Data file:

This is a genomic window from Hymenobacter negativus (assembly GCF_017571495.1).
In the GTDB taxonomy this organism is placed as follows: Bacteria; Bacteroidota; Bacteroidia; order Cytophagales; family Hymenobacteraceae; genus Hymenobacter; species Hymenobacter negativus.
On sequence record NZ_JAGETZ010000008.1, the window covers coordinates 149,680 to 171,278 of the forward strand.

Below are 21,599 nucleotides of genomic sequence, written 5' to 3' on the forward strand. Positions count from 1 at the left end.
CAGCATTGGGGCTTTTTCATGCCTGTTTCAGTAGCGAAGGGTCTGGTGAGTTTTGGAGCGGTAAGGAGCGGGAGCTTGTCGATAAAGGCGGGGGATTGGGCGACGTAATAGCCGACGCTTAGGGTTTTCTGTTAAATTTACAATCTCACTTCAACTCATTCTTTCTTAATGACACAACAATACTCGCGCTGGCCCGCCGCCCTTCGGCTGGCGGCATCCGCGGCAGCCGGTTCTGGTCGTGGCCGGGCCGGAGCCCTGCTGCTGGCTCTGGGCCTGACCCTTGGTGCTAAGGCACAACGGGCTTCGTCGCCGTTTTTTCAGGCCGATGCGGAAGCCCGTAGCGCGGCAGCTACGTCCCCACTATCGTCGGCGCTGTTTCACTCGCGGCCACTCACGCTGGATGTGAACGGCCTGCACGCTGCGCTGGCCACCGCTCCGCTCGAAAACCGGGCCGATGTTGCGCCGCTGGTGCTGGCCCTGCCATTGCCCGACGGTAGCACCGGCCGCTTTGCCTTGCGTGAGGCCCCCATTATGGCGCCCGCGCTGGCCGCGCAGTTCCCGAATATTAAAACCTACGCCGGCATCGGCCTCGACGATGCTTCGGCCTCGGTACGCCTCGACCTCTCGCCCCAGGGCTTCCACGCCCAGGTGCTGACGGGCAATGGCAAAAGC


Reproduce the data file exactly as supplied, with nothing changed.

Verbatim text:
This is a genomic window from Hymenobacter negativus (assembly GCF_017571495.1).
In the GTDB taxonomy this organism is placed as follows: Bacteria; Bacteroidota; Bacteroidia; order Cytophagales; family Hymenobacteraceae; genus Hymenobacter; species Hymenobacter negativus.
On sequence record NZ_JAGETZ010000008.1, the window covers coordinates 149,680 to 171,278 of the forward strand.

Below are 21,599 nucleotides of genomic sequence, written 5' to 3' on the forward strand. Positions count from 1 at the left end.
CAGCATTGGGGCTTTTTCATGCCTGTTTCAGTAGCGAAGGGTCTGGTGAGTTTTGGAGCGGTAAGGAGCGGGAGCTTGTCGATAAAGGCGGGGGATTGGGCGACGTAATAGCCGACGCTTAGGGTTTTCTGTTAAATTTACAATCTCACTTCAACTCATTCTTTCTTAATGACACAACAATACTCGCGCTGGCCCGCCGCCCTTCGGCTGGCGGCATCCGCGGCAGCCGGTTCTGGTCGTGGCCGGGCCGGAGCCCTGCTGCTGGCTCTGGGCCTGACCCTTGGTGCTAAGGCACAACGGGCTTCGTCGCCGTTTTTTCAGGCCGATGCGGAAGCCCGTAGCGCGGCAGCTACGTCCCCACTATCGTCGGCGCTGTTTCACTCGCGGCCACTCACGCTGGATGTGAACGGCCTGCACGCTGCGCTGGCCACCGCTCCGCTCGAAAACCGGGCCGATGTTGCGCCGCTGGTGCTGGCCCTGCCATTGCCCGACGGTAGCACCGGCCGCTTTGCCTTGCGTGAGGCCCCCATTATGGCGCCCGCGCTGGCCGCGCAGTTCCCGAATATTAAAACCTACGCCGGCATCGGCCTCGACGATGCTTCGGCCTCGGTACGCCTCGACCTCTCGCCCCAGGGCTTCCACGCCCAGGTGCTGACGGGCAATGGCAAAAGC